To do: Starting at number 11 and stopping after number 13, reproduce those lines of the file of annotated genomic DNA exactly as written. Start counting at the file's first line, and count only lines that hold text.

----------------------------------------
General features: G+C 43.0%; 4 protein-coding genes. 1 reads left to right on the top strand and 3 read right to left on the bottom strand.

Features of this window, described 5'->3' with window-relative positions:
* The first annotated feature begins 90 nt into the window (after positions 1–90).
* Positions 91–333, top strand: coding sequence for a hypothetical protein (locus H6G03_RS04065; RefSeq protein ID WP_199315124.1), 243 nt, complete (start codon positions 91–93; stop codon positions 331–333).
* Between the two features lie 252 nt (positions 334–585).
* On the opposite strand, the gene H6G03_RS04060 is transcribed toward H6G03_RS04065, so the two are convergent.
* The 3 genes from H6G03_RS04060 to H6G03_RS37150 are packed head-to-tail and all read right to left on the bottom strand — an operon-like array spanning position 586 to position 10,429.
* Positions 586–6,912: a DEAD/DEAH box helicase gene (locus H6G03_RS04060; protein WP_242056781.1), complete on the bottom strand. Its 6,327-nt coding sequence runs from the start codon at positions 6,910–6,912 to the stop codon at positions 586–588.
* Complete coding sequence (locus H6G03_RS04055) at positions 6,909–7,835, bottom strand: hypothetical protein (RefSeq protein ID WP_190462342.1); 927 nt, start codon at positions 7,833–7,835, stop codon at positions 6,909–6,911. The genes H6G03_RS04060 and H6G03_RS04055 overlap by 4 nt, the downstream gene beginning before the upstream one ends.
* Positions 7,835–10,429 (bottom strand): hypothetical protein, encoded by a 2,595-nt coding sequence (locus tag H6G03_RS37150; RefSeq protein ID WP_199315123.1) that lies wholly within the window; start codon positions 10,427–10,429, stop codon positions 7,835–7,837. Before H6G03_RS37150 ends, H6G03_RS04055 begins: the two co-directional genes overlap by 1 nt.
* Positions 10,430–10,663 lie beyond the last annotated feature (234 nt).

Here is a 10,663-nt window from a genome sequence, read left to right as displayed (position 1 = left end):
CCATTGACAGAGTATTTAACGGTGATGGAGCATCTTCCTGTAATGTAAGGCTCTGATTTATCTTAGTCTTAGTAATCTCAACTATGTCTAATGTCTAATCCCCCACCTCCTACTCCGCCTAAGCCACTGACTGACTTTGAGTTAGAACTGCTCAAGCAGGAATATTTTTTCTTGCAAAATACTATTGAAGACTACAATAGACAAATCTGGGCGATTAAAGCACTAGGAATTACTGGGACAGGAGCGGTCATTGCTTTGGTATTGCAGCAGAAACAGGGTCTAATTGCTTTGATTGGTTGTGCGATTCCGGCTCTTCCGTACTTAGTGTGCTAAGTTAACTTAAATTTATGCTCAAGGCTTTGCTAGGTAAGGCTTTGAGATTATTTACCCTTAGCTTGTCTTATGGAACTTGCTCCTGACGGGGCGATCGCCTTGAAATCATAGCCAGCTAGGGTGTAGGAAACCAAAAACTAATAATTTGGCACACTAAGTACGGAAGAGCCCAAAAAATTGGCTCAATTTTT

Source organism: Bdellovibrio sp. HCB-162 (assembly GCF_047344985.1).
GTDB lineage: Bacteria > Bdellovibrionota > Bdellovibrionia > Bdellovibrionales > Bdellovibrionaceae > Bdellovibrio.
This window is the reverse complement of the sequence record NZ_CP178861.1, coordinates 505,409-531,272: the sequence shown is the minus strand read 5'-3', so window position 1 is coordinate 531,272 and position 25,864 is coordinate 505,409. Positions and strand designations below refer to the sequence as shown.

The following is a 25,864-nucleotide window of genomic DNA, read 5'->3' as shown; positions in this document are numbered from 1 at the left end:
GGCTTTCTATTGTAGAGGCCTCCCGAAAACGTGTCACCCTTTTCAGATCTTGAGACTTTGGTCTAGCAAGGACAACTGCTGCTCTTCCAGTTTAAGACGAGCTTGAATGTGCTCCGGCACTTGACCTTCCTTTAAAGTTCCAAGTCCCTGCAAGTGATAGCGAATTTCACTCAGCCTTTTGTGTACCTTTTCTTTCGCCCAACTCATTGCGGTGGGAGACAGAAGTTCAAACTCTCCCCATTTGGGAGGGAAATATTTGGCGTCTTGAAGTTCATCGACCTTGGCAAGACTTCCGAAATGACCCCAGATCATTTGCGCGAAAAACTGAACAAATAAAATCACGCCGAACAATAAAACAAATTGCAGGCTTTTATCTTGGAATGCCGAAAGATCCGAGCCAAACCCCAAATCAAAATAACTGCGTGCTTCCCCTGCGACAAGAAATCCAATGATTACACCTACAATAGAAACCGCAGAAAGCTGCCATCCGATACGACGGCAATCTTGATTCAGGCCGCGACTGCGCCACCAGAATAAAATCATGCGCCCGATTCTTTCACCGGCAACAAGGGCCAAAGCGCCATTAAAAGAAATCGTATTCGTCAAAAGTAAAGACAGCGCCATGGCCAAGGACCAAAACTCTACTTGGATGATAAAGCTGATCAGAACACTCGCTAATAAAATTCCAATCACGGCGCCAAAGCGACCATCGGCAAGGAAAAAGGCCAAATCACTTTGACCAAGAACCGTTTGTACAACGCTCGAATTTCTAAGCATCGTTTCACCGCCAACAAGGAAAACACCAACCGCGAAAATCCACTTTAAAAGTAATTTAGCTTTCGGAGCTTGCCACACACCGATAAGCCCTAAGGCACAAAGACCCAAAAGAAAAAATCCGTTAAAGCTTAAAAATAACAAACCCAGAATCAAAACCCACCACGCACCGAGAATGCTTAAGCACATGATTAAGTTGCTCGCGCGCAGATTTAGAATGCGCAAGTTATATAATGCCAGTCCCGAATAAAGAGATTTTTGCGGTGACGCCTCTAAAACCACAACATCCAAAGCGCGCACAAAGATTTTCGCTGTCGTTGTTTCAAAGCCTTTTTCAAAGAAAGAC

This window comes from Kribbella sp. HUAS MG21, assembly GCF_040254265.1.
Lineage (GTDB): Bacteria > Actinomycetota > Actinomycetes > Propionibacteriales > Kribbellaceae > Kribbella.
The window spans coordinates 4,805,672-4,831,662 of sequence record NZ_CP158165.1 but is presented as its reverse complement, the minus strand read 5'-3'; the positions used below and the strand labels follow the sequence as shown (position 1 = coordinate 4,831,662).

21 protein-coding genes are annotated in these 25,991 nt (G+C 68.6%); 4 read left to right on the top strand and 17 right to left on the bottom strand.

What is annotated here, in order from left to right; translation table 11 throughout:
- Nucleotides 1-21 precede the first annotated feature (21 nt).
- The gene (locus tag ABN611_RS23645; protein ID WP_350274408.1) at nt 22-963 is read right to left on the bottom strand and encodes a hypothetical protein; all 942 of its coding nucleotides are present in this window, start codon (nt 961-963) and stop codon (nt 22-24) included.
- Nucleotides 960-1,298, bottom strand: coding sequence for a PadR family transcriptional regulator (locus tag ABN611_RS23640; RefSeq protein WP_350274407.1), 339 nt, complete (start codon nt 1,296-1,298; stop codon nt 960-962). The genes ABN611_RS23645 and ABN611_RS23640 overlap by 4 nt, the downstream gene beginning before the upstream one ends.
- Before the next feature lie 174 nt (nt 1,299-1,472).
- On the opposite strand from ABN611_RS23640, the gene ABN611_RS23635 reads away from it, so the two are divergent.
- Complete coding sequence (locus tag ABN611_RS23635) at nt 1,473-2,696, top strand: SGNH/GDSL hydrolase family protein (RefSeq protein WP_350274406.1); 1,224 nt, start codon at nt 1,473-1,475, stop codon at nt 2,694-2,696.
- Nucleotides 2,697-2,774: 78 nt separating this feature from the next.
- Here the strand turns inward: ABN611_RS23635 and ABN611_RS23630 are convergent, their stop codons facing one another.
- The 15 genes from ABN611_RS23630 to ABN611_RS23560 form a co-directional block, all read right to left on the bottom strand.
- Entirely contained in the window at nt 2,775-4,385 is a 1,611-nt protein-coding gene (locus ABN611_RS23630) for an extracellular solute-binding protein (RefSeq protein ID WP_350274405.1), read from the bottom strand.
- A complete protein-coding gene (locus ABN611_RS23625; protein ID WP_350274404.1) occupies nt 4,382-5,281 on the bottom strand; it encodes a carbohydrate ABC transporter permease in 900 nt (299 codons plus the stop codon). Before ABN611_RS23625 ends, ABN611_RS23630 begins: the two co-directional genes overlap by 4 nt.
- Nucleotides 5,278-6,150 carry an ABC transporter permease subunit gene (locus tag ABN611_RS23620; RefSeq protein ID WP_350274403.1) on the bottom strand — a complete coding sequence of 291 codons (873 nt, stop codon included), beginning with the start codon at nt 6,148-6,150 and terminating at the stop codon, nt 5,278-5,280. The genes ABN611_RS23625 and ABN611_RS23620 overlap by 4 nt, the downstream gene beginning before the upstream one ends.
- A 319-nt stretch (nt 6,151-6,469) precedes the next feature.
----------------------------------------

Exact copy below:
* Positions 10,430–10,663 lie beyond the last annotated feature (234 nt).

Here is a 10,663-nt window from a genome sequence, read left to right as displayed (position 1 = left end):
CCATTGACAGAGTATTTAACGGTGATGGAGCATCTTCCTGTAATGTAAGGCTCTGATTTATCTTAGTCTTAGTAATCTCAACTATGTCTAATGTCTAATCCCCCACCTCCTACTCCGCCTAAGCCACTGACTGACTTTGAGTTAGAACTGCTCAAGCAGGAATATTTTTTCTTGCAAAATACTATTGAAGACTACAATAGACAAATCTGGGCGATTAAAGCACTAGGAATTACTGGGACAGGAGCGGTCATTGCTTTGGTATTGCAGCAGAAACAGGGTCTAATTGCTTTGATTGGTTGTGCGATTCCGGCTCTTCCGTACTTAGTGTGCTAAGTTAACTTAAATTTATGCTCAAGGCTTTGCTAGGTAAGGCTTTGAGATTATTTACCCTTAGCTTGTCTTATGGAACTTGCTCCTGACGGGGCGATCGCCTTGAAATCATAGCCAGCTAGGGTGTAGGAAACCAAAAACTAATAATTTGGCACACTAAGTACGGAAGAGCCCAAAAAATTGGCTCAATTTTT